OMD + one lens for mountaineering

Started Mar 27, 2013 | Questions thread
CharlesTokyo Contributing Member • Posts: 721
Re: 9-18 or RX100

Thin_Ice wrote:

Thanks for the good advice here.

I am also not looking for "postcard shots", but want to bring back pictures of people/groups in this special setting. The guide is also responsible for the foto souvenirs...

My first idea was the 17 mm 1.8, but i think this one gives not the right posibilities in perspectives.  Then i was thinking of the 9-18, but overall i am a bit underwelmed by the pictures in the flickr pool.  I dont like to much distortion, especially in pictures with people on them.

It's a nice lens and it's what I use most now, but as you are thinking, it might be be wide enough in some cases. For group photos in tight places you might want something wider, although it could add the distortion you don't like.

The 12 mm is pricy, only one focal length and falls within the zoom range of the expected quality zoom.  On the other hand, the 12 mm is small and the pictures I have seen, really stand out.  F 2 could be usefull in the morning before sunrise and at the dinner table in the mountain cabin.  12 mm shoul be fine for summit portraits.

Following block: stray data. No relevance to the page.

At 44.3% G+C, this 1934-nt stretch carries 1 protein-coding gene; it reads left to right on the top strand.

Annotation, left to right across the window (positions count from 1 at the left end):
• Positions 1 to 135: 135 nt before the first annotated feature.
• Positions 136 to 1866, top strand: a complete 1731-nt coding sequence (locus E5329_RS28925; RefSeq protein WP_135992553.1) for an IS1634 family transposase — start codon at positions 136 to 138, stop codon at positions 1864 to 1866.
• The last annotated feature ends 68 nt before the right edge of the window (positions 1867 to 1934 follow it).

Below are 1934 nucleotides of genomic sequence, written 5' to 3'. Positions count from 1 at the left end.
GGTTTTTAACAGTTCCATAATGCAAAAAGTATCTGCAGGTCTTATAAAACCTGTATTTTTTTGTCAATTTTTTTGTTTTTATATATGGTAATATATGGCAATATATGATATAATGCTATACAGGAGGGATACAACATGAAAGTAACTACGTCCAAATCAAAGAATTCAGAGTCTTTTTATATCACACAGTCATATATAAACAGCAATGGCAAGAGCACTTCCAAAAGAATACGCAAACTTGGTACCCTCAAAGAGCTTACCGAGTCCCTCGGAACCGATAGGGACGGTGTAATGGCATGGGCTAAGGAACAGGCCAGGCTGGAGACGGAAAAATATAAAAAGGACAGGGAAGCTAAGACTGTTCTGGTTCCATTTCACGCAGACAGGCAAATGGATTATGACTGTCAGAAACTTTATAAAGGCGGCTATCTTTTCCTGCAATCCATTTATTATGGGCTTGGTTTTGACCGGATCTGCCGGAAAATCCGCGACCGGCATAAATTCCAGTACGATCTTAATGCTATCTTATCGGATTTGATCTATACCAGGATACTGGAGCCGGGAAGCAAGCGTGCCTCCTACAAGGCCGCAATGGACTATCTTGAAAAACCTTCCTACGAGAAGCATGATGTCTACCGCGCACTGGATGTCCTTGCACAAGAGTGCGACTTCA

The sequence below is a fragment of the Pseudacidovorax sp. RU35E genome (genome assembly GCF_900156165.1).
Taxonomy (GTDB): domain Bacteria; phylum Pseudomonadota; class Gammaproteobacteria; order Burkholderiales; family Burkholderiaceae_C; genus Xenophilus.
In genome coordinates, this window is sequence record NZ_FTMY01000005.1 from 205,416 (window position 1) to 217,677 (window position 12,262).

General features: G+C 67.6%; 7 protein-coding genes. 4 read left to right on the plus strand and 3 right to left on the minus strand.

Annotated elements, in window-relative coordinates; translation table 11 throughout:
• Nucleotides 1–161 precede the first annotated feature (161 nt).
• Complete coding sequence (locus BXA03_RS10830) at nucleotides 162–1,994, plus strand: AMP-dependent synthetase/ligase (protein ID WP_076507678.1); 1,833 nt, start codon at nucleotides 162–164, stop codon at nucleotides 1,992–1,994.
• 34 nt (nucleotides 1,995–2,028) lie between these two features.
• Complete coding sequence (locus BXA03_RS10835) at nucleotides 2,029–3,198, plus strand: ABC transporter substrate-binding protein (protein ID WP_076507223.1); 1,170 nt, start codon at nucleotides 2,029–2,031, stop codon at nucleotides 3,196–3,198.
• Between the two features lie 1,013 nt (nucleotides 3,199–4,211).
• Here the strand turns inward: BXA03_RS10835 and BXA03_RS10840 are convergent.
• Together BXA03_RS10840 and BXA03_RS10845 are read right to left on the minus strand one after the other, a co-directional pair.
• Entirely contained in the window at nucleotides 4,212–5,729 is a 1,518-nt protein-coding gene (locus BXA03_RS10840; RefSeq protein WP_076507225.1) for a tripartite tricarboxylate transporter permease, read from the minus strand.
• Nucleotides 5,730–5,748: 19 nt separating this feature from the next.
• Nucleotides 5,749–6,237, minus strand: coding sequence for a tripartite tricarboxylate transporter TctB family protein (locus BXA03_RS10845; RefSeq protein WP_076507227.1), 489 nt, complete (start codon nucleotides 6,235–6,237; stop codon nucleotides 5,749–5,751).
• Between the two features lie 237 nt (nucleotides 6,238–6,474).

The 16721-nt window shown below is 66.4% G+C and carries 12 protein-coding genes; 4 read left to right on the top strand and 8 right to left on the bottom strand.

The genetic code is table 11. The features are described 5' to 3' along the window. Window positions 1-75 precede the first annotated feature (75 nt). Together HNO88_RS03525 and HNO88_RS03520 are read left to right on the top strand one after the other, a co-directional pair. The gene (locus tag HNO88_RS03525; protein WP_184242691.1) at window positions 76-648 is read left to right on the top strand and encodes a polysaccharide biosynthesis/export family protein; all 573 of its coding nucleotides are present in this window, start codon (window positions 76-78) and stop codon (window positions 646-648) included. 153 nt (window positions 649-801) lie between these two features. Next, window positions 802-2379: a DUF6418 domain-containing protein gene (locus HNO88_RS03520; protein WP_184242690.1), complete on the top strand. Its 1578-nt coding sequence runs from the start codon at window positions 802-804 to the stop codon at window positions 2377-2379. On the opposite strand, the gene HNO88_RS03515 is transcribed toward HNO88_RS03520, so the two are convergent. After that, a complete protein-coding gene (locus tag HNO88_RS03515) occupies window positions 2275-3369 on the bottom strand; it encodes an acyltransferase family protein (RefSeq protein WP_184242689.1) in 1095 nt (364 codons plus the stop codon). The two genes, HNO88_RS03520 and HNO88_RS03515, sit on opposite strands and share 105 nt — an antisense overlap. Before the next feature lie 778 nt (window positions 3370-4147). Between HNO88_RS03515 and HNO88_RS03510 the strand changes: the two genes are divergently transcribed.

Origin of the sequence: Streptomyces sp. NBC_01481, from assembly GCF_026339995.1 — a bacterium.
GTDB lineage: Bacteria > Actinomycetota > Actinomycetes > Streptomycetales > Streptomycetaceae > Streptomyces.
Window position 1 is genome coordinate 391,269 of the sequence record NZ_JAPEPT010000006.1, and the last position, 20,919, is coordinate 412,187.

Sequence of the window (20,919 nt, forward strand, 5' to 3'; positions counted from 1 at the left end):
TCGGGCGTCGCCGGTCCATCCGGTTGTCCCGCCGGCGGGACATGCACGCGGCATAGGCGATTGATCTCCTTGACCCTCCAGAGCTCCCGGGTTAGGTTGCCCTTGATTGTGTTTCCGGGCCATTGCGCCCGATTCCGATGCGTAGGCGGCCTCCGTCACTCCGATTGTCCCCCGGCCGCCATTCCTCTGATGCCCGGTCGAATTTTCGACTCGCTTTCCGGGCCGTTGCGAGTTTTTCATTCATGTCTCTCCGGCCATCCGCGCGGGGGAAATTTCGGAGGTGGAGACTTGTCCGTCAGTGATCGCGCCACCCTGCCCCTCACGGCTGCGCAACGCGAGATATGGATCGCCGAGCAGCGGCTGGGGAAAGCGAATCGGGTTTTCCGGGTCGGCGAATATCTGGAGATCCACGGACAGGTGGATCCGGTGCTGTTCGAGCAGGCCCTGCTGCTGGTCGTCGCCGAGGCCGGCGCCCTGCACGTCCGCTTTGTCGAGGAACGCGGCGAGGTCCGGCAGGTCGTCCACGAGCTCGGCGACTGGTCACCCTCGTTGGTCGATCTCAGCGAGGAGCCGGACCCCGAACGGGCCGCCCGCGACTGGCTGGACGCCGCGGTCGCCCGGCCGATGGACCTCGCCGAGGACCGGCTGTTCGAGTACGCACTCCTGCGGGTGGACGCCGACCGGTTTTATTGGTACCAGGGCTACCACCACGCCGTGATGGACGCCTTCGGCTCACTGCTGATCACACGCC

F2 might be useful, but the OM-D also has such good IBIS I don't think you'll need it. Pumping the ISO a bit isn't really a problem with it either. At 12mm you can get a lot of distortion when shooting people. You need to be careful how to compose.

The 45 mm seems an excellent option to shoot stitched panoramas, but i am affraid that i don't have the time to switch lenses during the day.

It might be an issue. You might look at the Peak Design capture clip. It can mount the camera stably on your bag straps or belt while you can change lenses so you have less to juggle/drop. Just need a pouch in easy reach with another lens. I love mine when hiking. Switching lenses is a pain though.

any other thoughts / am i underestimating the 9-18 / should I go for the 12 mm?

The shots you see with the 9-18 that have a lot of distortion are probably on the 9mm end. On the 18mm end it can make a nice portrait lens. You shouldn't end up with much distortion unless you frame it oddly. It's my second most used lens. The photos come out beautifully. It's so small and light. On the downside if you always retract it extending can be a two handed operation in most cases. (basically zooming). The capture clip I mentioned earlier can help.

 CharlesTokyo's gear list:CharlesTokyo's gear list
Ricoh GR Panasonic Lumix DMC-GF1 Olympus OM-D E-M5 Olympus E-M1 Olympus M.Zuiko Digital ED 9-18mm F4.0-5.6 +22 more
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